Our partnership with Drive Clean Colorado is rooted in the ReCharge Colorado program. This is a program that has been around since 2013, and it’s certainly evolved over the years just as the industry has evolved. It really started with a greater focus on compressed natural gas as a fuel alternative, actually, and then over time has transitioned to focus exclusively on electrification. It traditionally focused on making sure that people understood the opportunities that are available to address electrification barriers. 

We have found over the last year that between our efforts at the state and the partnership with ReCharge Colorado, the participation in Charge Ahead Colorado has really grown to a point where we get many, many more applications than we can fund. We also know that the coaches spend an inordinate amount of time providing support to potential applicants, and we are really excited about the progress that we’ve made; we are looking at how to continue leveraging this opportunity that we have to meet directly with consumers and site hosts to ensure that we’re really providing the support to those potential applicants that most need it. 


Can you touch on what CEO is doing for underserved communities and how your programs are able to serve them? 

This is a major priority for the state as well as for the energy office and the transportation team; we’re doing a number of things that we hope make it easier for those who traditionally have been unable to participate in our programs participate, and really opening up the opportunity to benefit from this transition to electric vehicles.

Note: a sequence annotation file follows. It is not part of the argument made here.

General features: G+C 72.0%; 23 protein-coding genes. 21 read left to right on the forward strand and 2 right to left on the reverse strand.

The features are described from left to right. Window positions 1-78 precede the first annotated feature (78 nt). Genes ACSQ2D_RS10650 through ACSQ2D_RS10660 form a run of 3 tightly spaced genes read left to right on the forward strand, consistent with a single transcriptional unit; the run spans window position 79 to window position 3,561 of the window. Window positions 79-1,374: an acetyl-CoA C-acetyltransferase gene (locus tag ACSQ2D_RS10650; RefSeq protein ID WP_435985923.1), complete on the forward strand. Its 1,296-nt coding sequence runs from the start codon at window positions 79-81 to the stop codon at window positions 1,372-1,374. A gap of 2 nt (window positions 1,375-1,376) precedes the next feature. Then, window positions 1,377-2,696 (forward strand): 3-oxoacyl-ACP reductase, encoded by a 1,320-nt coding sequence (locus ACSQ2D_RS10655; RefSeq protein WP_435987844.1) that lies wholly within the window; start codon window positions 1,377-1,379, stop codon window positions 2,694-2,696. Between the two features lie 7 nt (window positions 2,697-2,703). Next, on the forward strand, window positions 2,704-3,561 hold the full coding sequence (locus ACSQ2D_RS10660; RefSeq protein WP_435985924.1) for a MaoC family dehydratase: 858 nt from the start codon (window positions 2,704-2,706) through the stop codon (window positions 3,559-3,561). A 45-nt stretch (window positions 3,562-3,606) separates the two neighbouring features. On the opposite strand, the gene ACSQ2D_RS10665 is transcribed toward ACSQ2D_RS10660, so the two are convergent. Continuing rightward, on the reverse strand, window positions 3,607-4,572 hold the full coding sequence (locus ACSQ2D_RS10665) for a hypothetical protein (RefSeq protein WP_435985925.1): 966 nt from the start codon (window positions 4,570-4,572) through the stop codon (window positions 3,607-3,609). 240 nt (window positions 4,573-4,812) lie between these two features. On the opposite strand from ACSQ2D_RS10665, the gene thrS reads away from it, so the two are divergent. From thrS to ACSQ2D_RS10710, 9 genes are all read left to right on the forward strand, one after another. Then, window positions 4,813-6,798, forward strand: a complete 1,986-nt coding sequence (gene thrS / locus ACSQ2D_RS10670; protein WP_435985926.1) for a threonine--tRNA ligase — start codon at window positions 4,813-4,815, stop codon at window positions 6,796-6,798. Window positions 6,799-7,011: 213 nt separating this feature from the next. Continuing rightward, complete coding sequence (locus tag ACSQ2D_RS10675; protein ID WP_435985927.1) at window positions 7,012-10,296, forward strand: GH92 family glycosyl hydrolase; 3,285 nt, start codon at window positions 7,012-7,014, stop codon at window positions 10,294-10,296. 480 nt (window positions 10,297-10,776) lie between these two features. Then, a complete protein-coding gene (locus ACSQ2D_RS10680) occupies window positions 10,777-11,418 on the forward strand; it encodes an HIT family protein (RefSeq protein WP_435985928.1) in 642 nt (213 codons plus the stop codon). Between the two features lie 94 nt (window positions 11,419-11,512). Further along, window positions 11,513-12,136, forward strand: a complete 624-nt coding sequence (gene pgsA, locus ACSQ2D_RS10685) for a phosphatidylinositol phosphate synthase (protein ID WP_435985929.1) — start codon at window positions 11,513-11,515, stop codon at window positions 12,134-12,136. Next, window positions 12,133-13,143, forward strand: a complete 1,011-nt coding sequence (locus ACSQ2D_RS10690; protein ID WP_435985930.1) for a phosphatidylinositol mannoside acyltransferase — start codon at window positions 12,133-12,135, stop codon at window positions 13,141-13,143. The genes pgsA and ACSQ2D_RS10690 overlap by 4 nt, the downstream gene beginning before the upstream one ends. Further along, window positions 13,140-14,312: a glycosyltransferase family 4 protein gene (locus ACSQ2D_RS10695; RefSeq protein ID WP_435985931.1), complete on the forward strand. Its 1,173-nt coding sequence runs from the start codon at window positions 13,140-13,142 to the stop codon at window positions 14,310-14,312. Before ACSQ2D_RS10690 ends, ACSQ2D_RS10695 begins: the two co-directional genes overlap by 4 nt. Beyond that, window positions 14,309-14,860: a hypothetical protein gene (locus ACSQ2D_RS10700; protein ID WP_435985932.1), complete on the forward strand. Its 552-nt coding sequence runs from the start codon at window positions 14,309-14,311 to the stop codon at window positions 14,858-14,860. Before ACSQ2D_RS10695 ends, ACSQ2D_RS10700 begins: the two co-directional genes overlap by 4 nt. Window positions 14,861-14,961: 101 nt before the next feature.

As far as Charge Ahead Colorado goes, we recently made some improvements to the program that will help to increase access. We have an incentive that is now available to site hosts that provide a community service like a library, rec center, or House of worship, to install a charging station. We will provide an enhanced incentive. We also provide an enhanced incentive for multifamily housing facilities that serve income-qualified tenants. We also need to make sure people have the support they need to apply for these incentives and have recently issued purchase orders to two vendors to help us do better at engaging with these communities, both in terms of making sure that they understand these programs exist, and making sure that people have the support they need to apply for the programs. One of these vendors is working very closely with the ReCharge coaches and the second vendor is helping with stakeholder engagement directly with disproportionately impacted communities to ensure that the programs that we’re designing are meaningful and fully utilized. 


Wiliss ended our discussion by saying “It’s a really exciting time to be working in this space, between what we’re seeing in terms of consumer interest and adoption of electric vehicles and the resources that are coming from the state and federal government. It is a great opportunity for the state and its partners like Drive Clean Colorado to really drive adoption of electric vehicles and help the state meet its 2030 electric vehicle goals.”


Contact Information

Christian Williss, Managing Director of Transportation Fuels and Technology at the Colorado Energy Office